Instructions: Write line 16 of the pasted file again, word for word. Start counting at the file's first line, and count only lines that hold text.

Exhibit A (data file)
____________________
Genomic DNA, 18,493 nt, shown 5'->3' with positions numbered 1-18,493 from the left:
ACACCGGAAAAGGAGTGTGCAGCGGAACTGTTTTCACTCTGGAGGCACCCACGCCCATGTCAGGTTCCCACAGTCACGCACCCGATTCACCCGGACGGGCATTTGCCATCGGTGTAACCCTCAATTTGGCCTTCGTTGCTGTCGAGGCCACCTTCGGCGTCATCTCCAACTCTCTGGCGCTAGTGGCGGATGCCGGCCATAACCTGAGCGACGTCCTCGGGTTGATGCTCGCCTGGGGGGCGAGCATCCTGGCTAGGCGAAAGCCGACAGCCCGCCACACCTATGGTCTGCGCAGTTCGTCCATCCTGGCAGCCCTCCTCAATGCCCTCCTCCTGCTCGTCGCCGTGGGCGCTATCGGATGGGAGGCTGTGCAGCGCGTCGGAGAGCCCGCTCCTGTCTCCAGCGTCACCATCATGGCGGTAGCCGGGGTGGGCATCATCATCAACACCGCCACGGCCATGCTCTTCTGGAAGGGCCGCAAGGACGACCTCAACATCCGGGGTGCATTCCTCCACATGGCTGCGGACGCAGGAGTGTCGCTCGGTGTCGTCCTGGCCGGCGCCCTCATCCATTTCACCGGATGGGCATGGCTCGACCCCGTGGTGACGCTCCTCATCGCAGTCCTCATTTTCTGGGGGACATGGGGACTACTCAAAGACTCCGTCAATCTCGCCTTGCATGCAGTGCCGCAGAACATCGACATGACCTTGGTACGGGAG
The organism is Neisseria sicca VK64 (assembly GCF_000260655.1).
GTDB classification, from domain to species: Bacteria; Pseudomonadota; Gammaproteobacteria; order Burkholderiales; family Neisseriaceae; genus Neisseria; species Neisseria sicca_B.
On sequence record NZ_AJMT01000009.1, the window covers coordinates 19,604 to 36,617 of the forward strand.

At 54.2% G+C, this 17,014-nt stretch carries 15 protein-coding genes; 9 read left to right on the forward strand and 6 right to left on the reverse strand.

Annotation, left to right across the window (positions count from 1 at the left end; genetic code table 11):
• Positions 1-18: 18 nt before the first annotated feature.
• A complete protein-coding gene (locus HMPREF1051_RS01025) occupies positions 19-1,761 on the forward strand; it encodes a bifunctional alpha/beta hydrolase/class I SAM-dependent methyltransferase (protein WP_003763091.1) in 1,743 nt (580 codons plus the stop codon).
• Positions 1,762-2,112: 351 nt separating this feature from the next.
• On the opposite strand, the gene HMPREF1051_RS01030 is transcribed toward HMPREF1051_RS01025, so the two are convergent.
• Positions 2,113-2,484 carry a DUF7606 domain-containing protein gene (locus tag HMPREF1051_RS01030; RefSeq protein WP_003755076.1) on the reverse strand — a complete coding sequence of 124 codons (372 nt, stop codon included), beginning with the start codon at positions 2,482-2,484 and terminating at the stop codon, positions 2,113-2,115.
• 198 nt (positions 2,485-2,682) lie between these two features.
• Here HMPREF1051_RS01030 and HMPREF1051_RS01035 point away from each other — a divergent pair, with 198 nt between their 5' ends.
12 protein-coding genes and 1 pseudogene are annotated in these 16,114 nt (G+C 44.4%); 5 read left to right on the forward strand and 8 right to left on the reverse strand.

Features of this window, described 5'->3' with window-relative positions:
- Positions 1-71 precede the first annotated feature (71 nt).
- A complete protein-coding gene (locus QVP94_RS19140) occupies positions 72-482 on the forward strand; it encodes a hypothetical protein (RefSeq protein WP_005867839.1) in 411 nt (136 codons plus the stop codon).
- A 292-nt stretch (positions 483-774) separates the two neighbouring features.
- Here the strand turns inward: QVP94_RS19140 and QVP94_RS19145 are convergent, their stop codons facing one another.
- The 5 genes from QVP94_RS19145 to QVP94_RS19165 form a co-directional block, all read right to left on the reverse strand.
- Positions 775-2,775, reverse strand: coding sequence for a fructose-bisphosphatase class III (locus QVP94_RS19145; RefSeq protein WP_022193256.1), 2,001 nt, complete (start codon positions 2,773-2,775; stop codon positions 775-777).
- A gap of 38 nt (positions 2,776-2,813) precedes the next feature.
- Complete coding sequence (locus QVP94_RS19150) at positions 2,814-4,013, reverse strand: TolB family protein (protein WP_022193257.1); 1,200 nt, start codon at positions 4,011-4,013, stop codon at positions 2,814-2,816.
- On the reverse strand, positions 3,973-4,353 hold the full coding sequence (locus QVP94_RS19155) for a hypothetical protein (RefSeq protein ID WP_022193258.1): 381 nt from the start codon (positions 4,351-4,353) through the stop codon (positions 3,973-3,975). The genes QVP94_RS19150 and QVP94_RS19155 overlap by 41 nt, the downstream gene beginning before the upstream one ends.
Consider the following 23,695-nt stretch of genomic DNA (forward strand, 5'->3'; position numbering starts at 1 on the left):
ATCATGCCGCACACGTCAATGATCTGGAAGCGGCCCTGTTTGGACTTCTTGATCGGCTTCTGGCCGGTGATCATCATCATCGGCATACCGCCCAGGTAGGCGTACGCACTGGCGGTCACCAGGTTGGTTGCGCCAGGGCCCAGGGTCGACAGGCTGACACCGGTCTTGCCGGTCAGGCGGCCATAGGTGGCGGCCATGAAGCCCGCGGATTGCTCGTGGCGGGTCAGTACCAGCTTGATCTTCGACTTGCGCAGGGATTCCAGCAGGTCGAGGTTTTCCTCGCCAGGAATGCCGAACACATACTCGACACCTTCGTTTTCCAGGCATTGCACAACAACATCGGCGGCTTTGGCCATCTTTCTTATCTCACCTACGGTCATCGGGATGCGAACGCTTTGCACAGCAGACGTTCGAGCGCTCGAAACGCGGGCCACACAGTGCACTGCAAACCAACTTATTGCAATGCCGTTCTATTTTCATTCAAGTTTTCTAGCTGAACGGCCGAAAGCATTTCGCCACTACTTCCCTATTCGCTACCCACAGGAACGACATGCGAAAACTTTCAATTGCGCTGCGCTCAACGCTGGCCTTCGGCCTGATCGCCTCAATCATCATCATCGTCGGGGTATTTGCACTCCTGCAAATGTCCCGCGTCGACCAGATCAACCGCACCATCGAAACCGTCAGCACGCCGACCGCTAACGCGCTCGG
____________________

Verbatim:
Features of this window, described 5'->3' with window-relative positions: